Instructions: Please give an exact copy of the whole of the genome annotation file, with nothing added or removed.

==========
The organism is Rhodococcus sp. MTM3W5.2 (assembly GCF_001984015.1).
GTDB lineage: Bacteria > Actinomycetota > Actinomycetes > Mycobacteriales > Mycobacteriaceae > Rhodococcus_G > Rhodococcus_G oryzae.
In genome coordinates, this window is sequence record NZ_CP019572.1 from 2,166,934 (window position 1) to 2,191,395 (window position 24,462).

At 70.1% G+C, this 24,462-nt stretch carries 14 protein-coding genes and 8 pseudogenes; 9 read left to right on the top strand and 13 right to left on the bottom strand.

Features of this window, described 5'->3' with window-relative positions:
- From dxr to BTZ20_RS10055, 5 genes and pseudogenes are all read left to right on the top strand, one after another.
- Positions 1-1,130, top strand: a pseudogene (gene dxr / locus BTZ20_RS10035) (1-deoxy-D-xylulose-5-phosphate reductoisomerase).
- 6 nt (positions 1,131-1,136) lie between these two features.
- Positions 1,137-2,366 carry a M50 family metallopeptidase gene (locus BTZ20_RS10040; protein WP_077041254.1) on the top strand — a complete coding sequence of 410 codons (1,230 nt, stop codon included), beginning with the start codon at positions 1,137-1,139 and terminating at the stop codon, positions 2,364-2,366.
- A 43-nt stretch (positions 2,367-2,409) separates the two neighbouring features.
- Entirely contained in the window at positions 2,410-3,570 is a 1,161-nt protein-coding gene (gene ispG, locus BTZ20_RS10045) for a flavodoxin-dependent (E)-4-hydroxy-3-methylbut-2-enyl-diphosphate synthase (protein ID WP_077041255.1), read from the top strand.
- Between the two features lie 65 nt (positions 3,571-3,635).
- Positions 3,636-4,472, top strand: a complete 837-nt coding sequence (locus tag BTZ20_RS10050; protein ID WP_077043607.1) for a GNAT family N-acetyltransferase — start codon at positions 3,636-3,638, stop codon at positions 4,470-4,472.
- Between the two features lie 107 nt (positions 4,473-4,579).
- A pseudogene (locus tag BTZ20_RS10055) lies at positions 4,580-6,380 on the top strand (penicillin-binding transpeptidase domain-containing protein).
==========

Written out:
The organism is Rhodococcus sp. MTM3W5.2 (assembly GCF_001984015.1).
GTDB lineage: Bacteria > Actinomycetota > Actinomycetes > Mycobacteriales > Mycobacteriaceae > Rhodococcus_G > Rhodococcus_G oryzae.
In genome coordinates, this window is sequence record NZ_CP019572.1 from 2,166,934 (window position 1) to 2,191,395 (window position 24,462).

At 70.1% G+C, this 24,462-nt stretch carries 14 protein-coding genes and 8 pseudogenes; 9 read left to right on the top strand and 13 right to left on the bottom strand.

Features of this window, described 5'->3' with window-relative positions:
- From dxr to BTZ20_RS10055, 5 genes and pseudogenes are all read left to right on the top strand, one after another.
- Positions 1-1,130, top strand: a pseudogene (gene dxr / locus BTZ20_RS10035) (1-deoxy-D-xylulose-5-phosphate reductoisomerase).
- 6 nt (positions 1,131-1,136) lie between these two features.
- Positions 1,137-2,366 carry a M50 family metallopeptidase gene (locus BTZ20_RS10040; protein WP_077041254.1) on the top strand — a complete coding sequence of 410 codons (1,230 nt, stop codon included), beginning with the start codon at positions 1,137-1,139 and terminating at the stop codon, positions 2,364-2,366.
- A 43-nt stretch (positions 2,367-2,409) separates the two neighbouring features.
- Entirely contained in the window at positions 2,410-3,570 is a 1,161-nt protein-coding gene (gene ispG, locus BTZ20_RS10045) for a flavodoxin-dependent (E)-4-hydroxy-3-methylbut-2-enyl-diphosphate synthase (protein ID WP_077041255.1), read from the top strand.
- Between the two features lie 65 nt (positions 3,571-3,635).
- Positions 3,636-4,472, top strand: a complete 837-nt coding sequence (locus tag BTZ20_RS10050; protein ID WP_077043607.1) for a GNAT family N-acetyltransferase — start codon at positions 3,636-3,638, stop codon at positions 4,470-4,472.
- Between the two features lie 107 nt (positions 4,473-4,579).
- A pseudogene (locus tag BTZ20_RS10055) lies at positions 4,580-6,380 on the top strand (penicillin-binding transpeptidase domain-containing protein).